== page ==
Table 1: Typical features in subtypes of Otitis Media

Subtype

Features

Acute Otitis Media

Rapid onset of otalgia, otorrhoea, fever, and gastrointestinal manifestations; often recurrent episodes

Otitis Media with Effusion

Progression of acute otitis media, vertigo, tinnitus, irritability, and commonly as hearing loss

Chronic Suppurative

Persistent infection of more than 6 weeks, leaking from X  perforation of the tympanic membrane

Adhesive Otitis Media

Stuck tympanic membrane with the ossicles

 

There has been a seasonality preference in acute otitis media, as many patients are seen during winter and early spring. [3] Combine the seasonal preference with a two-step screening program, and many children with otitis media can be diagnosed and treated accordingly. [4] Currently, with COVID-19 still roaming without a vaccine, a patient might present with a middle ear infection with an underlying coronavirus infection. [5]

 

Diagnosis

Otitis media with effusion might be indistinguishable to the junior family physician, and therefore, a pneumatic otoscopy is indicated as highly accurate in diagnosing acute otitis media. (R) There are certain features for acute otitis media to look for during an otoscopic examination (Table 2). The child with effusion would often have a previous history of acute otitis media and commonly presents with severe vestibulocochlear manifestations. This might be seen as inattentiveness during school hours or unresponsiveness to commands, where the child would be suffering from hearing loss. Furthermore, the absence of fluid congestion when examining the tympanic cavity is considered sensitive to acute otitis media exclusion. [6]

Table 2: Otoscopic Features in Otitis Media

Otoscopy Feature

Normal Tympanic Membrane

Acute Otitis Media

Otitis Media with Effusion

Color

Translucent pale gray

Erythema

Opaque yellow or blue

Position

Neutral

Bulging tympanic membrane

Retracted

Mobility

Normal

Decreased

Impaired

Perforation

Normal

Not typical

Single perforations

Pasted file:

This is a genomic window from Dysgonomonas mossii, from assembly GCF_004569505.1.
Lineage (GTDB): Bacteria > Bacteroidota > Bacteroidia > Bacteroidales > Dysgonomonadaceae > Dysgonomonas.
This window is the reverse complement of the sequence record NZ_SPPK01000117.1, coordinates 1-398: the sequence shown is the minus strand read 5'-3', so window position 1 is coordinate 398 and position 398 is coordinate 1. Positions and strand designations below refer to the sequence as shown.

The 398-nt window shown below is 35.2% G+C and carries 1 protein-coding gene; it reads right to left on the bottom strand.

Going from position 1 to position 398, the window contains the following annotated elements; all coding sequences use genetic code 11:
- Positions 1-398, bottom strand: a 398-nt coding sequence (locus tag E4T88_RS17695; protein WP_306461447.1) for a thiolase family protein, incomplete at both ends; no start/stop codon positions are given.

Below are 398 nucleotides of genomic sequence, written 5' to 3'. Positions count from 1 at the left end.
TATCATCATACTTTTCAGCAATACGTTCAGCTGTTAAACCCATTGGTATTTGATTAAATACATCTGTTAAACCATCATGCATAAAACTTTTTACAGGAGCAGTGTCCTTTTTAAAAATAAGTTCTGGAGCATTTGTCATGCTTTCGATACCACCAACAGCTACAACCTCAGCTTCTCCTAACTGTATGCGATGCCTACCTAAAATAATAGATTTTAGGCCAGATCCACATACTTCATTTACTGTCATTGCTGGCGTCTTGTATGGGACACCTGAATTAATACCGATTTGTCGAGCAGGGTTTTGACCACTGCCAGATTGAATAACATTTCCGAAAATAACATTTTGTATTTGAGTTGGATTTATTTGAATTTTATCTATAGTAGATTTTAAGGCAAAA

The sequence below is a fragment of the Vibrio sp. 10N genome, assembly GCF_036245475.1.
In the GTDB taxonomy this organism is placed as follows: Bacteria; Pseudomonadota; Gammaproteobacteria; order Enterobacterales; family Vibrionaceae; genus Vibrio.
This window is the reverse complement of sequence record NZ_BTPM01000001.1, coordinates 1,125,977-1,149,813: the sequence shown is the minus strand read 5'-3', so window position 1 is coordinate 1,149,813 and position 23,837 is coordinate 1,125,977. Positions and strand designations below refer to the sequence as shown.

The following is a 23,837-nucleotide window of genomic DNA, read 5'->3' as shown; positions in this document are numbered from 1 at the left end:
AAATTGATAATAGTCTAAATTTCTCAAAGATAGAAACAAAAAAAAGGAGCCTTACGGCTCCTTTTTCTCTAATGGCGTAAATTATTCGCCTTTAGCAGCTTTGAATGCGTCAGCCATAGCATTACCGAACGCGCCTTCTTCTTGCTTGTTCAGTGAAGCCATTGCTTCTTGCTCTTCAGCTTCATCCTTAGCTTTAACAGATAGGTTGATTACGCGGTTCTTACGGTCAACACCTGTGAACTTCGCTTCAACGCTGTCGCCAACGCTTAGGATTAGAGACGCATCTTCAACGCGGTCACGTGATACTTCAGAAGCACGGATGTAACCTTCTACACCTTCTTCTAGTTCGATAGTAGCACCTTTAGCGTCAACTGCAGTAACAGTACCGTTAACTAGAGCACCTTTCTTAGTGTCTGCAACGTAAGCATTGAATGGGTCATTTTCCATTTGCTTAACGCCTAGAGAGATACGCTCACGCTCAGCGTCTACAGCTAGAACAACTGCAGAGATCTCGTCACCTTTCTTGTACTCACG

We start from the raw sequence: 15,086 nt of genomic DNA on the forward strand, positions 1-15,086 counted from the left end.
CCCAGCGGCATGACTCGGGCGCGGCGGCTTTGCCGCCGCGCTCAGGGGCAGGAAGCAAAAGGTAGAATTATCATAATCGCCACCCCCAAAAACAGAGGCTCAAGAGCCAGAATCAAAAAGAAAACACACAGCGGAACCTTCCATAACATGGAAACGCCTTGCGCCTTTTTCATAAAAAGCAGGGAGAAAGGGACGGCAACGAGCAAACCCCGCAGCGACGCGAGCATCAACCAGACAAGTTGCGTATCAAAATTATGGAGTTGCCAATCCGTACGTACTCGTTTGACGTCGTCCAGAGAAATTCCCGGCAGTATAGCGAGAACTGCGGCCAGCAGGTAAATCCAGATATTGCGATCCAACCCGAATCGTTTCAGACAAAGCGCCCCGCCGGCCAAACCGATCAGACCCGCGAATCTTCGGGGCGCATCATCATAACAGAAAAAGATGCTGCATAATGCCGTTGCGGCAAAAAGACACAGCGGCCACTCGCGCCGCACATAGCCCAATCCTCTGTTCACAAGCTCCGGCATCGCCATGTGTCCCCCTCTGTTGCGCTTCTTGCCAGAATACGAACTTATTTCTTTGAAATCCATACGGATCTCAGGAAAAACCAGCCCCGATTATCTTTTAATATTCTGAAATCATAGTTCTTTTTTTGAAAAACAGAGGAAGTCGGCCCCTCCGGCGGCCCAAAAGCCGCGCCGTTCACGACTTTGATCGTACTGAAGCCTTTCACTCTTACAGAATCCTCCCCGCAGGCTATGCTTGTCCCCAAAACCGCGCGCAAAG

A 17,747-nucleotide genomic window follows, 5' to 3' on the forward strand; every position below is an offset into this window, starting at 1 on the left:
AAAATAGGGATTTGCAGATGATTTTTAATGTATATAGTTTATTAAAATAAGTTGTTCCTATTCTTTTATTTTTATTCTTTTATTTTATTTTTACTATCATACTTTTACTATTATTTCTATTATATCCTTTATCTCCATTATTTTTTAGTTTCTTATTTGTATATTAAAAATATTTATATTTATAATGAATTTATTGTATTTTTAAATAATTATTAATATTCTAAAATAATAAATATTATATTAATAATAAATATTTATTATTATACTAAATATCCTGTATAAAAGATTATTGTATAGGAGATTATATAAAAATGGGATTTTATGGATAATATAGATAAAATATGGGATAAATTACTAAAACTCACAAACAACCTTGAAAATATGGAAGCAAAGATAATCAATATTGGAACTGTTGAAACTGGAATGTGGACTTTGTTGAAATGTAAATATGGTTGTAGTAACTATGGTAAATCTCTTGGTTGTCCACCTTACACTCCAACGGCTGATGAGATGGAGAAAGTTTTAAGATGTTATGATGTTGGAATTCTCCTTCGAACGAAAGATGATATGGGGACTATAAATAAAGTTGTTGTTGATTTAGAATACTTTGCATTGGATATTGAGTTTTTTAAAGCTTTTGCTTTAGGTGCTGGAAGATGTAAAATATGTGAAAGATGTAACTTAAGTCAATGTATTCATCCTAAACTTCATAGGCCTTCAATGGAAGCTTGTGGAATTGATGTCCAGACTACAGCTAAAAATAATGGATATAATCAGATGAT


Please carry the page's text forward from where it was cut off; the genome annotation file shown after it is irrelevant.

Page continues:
Other cases would present as interval pain that worsens during sleeping or naps. Uncommonly, tinnitus, and vertigo might be presenting complaints, and an effusion should be investigated in such atypical presentations. In the presence of vestibular symptoms, a differential should include benign paroxysmal positional vertigo. [7] Furthermore, otitis media with effusion was commonly shown to have biofilm formation from Streptococcus pneumoniae infection. [8] It is also vital to differentiate otitis media from otitis externa in family medicine practice, as the management of otitis externa is often a cocktail of topicals: acetic acid, aminoglycosides, and corticosteroids (Table 3).

Table 3: Differentiating Otitis media from Otitis externa

 

Otitis media

Otitis externa

Risk factors

Children, second-hand smoking, respiratory tract infections, non-vaccinated

Swimming in public pools, living in humid environments

Clinical features

Bulging tympanic membrane, ear pain, hearing loss, tinnitus, vertigo, purulent discharge

Itchiness and pain, serous discharge

 

If a family doctor could not differentiate the latter from the former, they might prescribe aminoglycosides in a perforated tympanic membrane, adversely resulting in ototoxicity. If the child is suffering from complications, the family doctor could benefit from performing more tests including swab analysis, magnetic resonance imaging of the skull, contrast tomography of the petrosal bone, and laboratory tests. [6]

 

Complications